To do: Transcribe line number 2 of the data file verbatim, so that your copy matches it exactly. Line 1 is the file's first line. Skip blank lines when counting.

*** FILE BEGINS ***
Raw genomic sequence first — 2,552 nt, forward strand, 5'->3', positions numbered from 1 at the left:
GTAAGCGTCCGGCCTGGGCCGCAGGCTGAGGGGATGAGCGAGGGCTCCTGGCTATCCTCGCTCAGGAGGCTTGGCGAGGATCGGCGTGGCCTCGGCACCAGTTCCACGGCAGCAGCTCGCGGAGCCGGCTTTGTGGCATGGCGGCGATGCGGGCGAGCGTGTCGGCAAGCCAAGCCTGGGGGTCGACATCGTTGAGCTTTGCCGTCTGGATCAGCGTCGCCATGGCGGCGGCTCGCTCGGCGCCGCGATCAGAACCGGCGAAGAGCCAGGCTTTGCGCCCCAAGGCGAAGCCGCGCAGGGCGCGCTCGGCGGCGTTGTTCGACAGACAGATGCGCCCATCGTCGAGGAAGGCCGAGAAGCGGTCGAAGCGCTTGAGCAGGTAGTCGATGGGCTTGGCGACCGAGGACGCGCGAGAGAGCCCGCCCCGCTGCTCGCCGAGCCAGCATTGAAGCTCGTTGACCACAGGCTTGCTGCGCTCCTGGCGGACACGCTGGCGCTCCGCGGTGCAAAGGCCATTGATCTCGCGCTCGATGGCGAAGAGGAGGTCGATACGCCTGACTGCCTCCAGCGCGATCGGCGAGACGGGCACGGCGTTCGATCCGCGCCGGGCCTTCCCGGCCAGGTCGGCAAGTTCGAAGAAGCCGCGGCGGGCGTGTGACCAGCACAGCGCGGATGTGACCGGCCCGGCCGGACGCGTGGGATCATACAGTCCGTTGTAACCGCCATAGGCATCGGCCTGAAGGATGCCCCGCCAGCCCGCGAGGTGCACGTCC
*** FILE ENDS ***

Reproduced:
GTAAGCGTCCGGCCTGGGCCGCAGGCTGAGGGGATGAGCGAGGGCTCCTGGCTATCCTCGCTCAGGAGGCTTGGCGAGGATCGGCGTGGCCTCGGCACCAGTTCCACGGCAGCAGCTCGCGGAGCCGGCTTTGTGGCATGGCGGCGATGCGGGCGAGCGTGTCGGCAAGCCAAGCCTGGGGGTCGACATCGTTGAGCTTTGCCGTCTGGATCAGCGTCGCCATGGCGGCGGCTCGCTCGGCGCCGCGATCAGAACCGGCGAAGAGCCAGGCTTTGCGCCCCAAGGCGAAGCCGCGCAGGGCGCGCTCGGCGGCGTTGTTCGACAGACAGATGCGCCCATCGTCGAGGAAGGCCGAGAAGCGGTCGAAGCGCTTGAGCAGGTAGTCGATGGGCTTGGCGACCGAGGACGCGCGAGAGAGCCCGCCCCGCTGCTCGCCGAGCCAGCATTGAAGCTCGTTGACCACAGGCTTGCTGCGCTCCTGGCGGACACGCTGGCGCTCCGCGGTGCAAAGGCCATTGATCTCGCGCTCGATGGCGAAGAGGAGGTCGATACGCCTGACTGCCTCCAGCGCGATCGGCGAGACGGGCACGGCGTTCGATCCGCGCCGGGCCTTCCCGGCCAGGTCGGCAAGTTCGAAGAAGCCGCGGCGGGCGTGTGACCAGCACAGCGCGGATGTGACCGGCCCGGCCGGACGCGTGGGATCATACAGTCCGTTGTAACCGCCATAGGCATCGGCCTGAAGGATGCCCCGCCAGCCCGCGAGGTGCACGTCC